The Well Woman Centre of Ireland has warned that outsourcing of smear may result in cervical cancer being undetected in some patients. It could also lead to lead to inconsistencies in the interpretation of results by Irish doctors.
The Well Woman Centre has criticized the Health Service Executive (HSE) for sending cervical smear tests to the US, as it could have serious ramifications for women with abnormal smears.
The Irish system is plagued with long delays and this was the main reason that HSE decided to out source tests.
Well Woman Centre Chief Executive Ms Alison Begas said the move by the HSE was "purely system driven" and did not take into account the fact that the method of reporting results in the US differs from that used by Irish doctors.
"Doctors now have to make judgment calls about some results," said Ms Begas. "Effectively, US labs use a different language and our doctors are being forced to translate from one system to another, without enough guidance.
"This compromises doctors and patients and could result in a potential abnormal result slipping through the net," she said.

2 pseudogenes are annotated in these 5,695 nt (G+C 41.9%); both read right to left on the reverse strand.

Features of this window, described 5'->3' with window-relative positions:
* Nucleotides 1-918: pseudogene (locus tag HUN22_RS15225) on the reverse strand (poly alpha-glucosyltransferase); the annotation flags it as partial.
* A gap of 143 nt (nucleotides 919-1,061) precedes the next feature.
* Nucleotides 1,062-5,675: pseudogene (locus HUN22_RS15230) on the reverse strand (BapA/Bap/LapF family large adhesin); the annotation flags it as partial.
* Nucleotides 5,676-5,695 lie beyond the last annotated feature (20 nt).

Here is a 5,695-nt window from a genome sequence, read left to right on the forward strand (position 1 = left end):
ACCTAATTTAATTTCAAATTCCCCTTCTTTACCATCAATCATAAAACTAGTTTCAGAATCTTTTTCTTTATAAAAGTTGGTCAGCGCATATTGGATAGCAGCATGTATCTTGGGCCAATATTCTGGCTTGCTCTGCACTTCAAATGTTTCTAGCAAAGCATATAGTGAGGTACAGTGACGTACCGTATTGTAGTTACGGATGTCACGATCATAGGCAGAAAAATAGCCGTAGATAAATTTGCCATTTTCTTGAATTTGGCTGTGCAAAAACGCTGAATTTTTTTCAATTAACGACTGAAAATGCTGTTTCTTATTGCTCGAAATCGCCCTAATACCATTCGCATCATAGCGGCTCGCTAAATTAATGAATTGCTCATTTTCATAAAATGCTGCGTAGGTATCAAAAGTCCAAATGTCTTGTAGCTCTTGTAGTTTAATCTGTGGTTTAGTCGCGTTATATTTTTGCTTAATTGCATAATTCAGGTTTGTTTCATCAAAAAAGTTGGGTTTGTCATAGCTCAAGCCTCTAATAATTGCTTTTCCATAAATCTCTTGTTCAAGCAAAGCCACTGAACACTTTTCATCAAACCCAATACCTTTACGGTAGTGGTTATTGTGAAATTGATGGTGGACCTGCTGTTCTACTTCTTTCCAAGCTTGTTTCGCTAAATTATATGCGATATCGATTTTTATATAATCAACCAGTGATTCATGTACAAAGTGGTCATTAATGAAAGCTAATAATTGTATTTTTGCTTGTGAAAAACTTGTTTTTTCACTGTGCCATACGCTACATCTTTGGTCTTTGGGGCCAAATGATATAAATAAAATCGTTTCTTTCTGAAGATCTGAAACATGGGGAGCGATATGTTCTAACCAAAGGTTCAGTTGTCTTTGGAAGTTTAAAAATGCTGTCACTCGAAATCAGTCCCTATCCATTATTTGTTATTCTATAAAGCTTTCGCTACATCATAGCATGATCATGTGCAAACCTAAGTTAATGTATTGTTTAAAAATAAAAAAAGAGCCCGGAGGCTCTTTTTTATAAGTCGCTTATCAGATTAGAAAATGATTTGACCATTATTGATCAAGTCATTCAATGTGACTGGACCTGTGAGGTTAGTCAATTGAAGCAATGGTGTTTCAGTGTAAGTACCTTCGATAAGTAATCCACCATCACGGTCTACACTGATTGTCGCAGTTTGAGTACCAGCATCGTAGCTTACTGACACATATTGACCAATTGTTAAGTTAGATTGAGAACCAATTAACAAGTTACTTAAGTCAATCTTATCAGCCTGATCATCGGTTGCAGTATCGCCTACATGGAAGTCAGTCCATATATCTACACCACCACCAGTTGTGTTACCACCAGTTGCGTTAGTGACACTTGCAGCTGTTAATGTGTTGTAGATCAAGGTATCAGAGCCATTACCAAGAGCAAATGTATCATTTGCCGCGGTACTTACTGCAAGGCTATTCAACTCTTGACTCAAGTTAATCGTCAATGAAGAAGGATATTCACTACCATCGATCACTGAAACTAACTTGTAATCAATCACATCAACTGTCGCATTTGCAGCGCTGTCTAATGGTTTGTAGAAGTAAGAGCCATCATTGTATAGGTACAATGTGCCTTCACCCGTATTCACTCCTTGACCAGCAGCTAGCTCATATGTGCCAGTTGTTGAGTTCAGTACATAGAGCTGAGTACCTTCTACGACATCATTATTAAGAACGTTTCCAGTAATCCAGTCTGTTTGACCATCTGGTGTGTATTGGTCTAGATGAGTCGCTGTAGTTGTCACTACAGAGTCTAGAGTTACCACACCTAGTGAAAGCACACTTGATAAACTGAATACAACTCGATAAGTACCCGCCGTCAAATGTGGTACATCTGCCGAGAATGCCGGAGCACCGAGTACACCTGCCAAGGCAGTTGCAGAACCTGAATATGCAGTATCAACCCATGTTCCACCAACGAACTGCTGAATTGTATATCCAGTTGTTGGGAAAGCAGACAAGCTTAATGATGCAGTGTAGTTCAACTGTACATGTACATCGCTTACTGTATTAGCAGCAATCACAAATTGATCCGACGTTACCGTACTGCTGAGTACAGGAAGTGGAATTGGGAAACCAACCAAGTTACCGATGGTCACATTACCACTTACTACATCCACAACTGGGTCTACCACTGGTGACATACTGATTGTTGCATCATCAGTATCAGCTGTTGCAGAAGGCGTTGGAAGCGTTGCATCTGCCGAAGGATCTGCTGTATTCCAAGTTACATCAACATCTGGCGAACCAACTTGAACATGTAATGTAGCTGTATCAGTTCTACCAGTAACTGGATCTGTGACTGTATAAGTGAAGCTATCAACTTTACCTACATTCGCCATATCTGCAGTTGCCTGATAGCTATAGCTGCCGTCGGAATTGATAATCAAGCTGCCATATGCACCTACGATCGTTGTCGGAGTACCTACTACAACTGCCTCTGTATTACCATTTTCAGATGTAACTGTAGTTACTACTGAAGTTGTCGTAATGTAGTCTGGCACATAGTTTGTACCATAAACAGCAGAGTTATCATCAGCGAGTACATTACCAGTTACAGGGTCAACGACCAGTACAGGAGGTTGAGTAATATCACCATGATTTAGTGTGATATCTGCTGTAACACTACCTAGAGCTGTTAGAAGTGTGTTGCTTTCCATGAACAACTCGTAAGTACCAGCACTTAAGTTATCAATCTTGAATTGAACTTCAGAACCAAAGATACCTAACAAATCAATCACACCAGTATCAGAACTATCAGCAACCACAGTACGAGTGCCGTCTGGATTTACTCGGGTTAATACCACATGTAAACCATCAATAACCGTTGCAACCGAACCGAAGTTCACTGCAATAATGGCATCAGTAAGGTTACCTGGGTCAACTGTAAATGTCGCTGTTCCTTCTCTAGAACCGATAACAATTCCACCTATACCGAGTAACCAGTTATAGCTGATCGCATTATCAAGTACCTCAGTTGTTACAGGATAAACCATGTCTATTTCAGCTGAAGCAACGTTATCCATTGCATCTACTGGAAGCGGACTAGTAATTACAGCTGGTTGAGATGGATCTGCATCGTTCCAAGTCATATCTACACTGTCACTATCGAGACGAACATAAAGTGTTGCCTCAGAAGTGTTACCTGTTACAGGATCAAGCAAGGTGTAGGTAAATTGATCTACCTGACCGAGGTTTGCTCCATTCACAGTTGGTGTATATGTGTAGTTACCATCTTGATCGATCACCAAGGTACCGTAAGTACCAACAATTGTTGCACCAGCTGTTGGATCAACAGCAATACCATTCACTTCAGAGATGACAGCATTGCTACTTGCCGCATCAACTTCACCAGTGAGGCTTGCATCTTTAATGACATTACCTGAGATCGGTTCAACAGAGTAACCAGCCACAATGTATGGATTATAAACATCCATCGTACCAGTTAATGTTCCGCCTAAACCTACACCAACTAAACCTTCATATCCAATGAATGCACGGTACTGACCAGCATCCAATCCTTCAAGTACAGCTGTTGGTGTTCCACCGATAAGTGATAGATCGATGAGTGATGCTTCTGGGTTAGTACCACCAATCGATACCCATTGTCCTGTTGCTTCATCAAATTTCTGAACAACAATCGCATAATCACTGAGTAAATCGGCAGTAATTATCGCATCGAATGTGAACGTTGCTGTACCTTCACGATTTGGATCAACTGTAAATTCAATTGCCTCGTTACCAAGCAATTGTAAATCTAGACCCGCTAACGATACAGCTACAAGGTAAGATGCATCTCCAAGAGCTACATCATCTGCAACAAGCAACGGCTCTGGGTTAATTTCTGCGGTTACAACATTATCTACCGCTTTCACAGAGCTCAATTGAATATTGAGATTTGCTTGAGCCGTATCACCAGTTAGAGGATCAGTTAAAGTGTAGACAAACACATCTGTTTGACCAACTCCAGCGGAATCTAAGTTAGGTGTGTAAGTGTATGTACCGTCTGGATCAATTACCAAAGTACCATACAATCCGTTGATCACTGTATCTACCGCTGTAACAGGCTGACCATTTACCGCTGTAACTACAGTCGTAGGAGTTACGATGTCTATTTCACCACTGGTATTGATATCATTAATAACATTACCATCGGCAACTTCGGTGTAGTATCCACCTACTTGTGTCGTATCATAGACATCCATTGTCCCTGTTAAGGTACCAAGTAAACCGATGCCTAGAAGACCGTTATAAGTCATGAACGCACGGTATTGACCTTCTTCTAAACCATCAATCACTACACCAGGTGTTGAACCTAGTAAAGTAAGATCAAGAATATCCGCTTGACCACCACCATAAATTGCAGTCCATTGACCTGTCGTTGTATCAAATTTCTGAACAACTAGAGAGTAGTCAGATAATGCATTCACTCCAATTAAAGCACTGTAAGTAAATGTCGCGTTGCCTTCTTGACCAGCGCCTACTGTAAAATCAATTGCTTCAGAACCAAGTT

Previously, all smear test data from Well Woman Centers were sent to the Royal College of Surgeons in Ireland (RCSI) accredited laboratory for analysis, Ms Begas said.
"This offered a continuum of care to all our patients through a shared understanding of result reports," she said. "Much of this has now been lost through outsourcing."
The annual report of The Well Woman Centre carried an analysis of 37,000 cervical smear tests taken over a 4.5-year period from 2002.
It found that 84.3 per cent of smears taken from women between 25 and 40 years of age produced a normal result.
Significantly, the report concluded that women from poorer social and economic backgrounds were more likely to have abnormal smear results. The annual report also reveals more medical card patients were referred to hospital for colposcopy with abnormal smears than private patients in 2006.
A HSE statement said: "It should be noted that the Bethesda Methodology as used in the US laboratory, and in most countries around the world, is now being introduced on an EU-wide basis.
"Each patient's previous cytology history was attached to the material received by the US laboratory and was therefore available for interpretation at site.
"As a result the HSE is now achieving its target whereby no woman should be waiting more than four weeks to receive test results."
The Health Executive added that 97% of all smear tests come back normal, with no follow-up required. It said in a statement that the US handling meant its target of results back to women within four weeks could now be met.